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How Holle Bolle Gijs ensures innovation

A Hollow Bolle Gijs on every street corner. With BrightBin, students of Eindhoven University of Technology (TU/e) are trying to combat litter. In the same way as Holle Bolle Gijs does. The attachment for a bin gives people a small reward when they throw something away. For example, a mini-light show or a sound effect.

 

 

A Hollow Bolle Gijs on every street corner. With BrightBin, students of Eindhoven University of Technology (TU/e) are trying to combat litter. In the same way as Holle Bolle Gijs does. The attachment for a bin gives people a small reward when they throw something away. For example, a mini-light show or a sound effect.

 

 

Written by Innovation Origins

22 October 2020

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"A lot of people in the city, for example, have something in their hands that they eventually have to throw away," says Manon van Hastenberg, marketing manager at BrightBin. "With light and sound we try to attract the attention of these people so that waste really ends up in the trash and not on the ground". The BrightBin is made of transparent material with a light cord in it. It's an attachment that clicks around a normal bin. Via a sensor it registers whether someone throws something in. In this way the BrightBin can, for example, literally give a round of applause through sound effects.

Positive approach

The eternal starvation sufferer Holle Bolle Gijs from De Efteling amusement park was part of the students' research. The fairy tale tells the story of a male who is always hungry. When someone puts a piece of paper in his mouth, he immediately sucks it up.  This is how De Efteling tries to keep the park clean. "The positive approach works well. Children even pick up the paper from the ground and give it to Holle Bolle Gijs", says Theys Andriesse, chairman of team BrightBin. The Efteling is proud to say that their Holle Bolle Gijs can serve as inspiration for innovation.

"We have seen that light and sound really have an impact on people," adds designer Claudia van den Boom. The students have made a prototype via TU/e innovation Space. With this, they gauged people's reactions in the city centre. "Children went there faster, but adults were also very interested," says Andriesse.

Creating a wow effect

"Although Holle Bolle Gijs is especially nice because people don't come to De Efteling that often", he continues. "That's what we want to do with the BrightBin. The students will rent or sell the product to, for example, municipalities, event organisers and large cleaning companies. "They will then be able to put the wastebasket in a different place at all times, which will continue to create a wow effect. What's more, the students will be able to create a different light artwork on each BrightBin. The sound effects can also be adjusted to the wishes of a particular customer.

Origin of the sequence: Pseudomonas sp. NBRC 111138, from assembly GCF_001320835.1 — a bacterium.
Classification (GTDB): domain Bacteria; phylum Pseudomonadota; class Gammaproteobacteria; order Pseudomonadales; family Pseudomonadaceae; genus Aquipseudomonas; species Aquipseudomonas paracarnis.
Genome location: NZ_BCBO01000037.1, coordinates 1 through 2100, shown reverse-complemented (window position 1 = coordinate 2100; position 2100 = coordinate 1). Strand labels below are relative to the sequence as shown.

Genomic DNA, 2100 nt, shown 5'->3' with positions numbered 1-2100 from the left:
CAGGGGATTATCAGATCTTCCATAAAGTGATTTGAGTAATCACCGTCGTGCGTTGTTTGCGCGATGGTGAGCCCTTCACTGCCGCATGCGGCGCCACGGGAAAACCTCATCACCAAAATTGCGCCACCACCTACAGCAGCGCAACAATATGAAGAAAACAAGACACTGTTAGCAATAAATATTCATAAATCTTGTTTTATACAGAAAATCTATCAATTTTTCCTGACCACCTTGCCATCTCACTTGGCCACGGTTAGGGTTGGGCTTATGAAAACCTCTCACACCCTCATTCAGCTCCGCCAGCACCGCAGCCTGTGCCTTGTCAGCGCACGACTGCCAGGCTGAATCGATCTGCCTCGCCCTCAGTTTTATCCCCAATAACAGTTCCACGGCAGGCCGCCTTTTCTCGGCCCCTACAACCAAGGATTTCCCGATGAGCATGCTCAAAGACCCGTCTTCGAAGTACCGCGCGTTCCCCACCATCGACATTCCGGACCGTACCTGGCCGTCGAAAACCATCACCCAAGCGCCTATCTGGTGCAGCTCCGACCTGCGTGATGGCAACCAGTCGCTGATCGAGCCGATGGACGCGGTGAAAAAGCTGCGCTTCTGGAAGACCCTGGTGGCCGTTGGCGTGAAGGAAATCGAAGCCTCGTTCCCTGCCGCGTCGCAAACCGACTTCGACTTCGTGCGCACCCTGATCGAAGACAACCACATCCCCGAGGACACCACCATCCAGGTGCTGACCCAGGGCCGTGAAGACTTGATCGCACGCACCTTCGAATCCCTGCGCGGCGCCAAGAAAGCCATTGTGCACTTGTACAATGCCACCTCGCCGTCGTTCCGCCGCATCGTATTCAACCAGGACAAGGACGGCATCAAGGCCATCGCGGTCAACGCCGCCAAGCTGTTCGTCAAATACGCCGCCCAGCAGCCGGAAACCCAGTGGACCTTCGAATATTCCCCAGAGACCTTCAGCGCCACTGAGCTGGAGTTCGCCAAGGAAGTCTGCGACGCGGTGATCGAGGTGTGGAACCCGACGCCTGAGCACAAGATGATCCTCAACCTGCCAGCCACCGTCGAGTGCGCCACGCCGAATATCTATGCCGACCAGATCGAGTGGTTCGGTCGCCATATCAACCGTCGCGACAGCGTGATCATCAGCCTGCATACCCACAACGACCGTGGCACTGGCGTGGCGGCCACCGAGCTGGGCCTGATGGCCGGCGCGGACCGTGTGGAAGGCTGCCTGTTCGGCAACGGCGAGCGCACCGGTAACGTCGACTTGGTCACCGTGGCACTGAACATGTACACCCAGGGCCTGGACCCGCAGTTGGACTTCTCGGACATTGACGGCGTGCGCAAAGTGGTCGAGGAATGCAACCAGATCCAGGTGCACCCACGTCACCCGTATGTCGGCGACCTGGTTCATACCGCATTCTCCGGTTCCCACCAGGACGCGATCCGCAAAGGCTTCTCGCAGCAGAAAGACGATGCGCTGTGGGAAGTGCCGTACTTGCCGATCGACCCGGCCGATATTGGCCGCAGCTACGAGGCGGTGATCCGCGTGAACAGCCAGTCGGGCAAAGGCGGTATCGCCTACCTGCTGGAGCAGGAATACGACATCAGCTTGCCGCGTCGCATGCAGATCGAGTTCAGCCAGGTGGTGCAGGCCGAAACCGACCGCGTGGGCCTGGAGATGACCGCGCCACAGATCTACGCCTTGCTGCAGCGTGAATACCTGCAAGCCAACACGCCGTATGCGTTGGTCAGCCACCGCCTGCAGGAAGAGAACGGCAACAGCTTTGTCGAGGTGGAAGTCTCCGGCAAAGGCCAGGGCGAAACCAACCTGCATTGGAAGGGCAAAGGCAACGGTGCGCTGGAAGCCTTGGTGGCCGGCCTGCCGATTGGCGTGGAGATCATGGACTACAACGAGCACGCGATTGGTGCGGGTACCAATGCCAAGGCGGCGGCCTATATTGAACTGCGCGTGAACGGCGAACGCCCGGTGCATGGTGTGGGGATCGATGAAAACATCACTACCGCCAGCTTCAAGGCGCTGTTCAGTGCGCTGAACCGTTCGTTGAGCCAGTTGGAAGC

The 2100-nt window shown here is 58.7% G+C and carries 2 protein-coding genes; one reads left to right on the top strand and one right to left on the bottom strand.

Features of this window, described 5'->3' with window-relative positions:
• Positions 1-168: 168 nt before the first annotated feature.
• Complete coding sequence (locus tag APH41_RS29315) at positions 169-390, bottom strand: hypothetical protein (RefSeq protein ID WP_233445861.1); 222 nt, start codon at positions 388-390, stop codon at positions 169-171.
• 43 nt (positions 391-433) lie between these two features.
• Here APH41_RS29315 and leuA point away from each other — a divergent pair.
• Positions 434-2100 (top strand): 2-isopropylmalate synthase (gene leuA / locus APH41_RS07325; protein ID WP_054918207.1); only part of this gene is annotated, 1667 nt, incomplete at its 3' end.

Pilot during Glow

The first step towards that wow effect is a pilot during light festival Glow in Eindhoven. "We are allowed to put the BrightBin along the route all week long. Moreover, we can then test even more specifically what people's reaction is," says Andriesse. "We're going to make sure that the design of the light festival fixture is completely finished. Before the product is really in the public space, it first has to be made robust. "We want the top to last for a number of years, so it has to be able to withstand a lot of wear and tear.

Cleaning companies and municipalities

After Glow, the students want to look at other customers. Cleaning company CSU, for example, has already shown an interest. Among other things, they are hired for the cleaning of events and holiday parks. "That's a very interesting partner for us," says the chairman. The team also wants to look at collaborations with municipalities. Van Hastenberg: "For example, the municipality of Eindhoven indicated that they find a lot of litter in parks and squares. Waste bins are often less within reach there than in the city centre. The BrightBin can play a role in these places".

Here the students can offer a competitive price. "It is estimated that a BrightBin will cost around 350 euros. A street bin, as you see everywhere, quickly costs more than a thousand euros", says Van den Boom. "There are other interactive wastebaskets, but then customers will have to replace the entire wastebasket. That's not necessary with us. All the money the team earns, they invest in the project again. "We can always look for better versions or new applications.

Social entrepreneurship

BrightBin is part of Enactus, a worldwide student organisation that promotes social entrepreneurship. "At the moment we are a student team. But at the end of the day, the idea is that our product will be so successful that we can turn it into a stand-alone start-up. Then it will hopefully be a profitable company, but always with the idea in mind that we are doing something good for the world", says Van Hastenberg.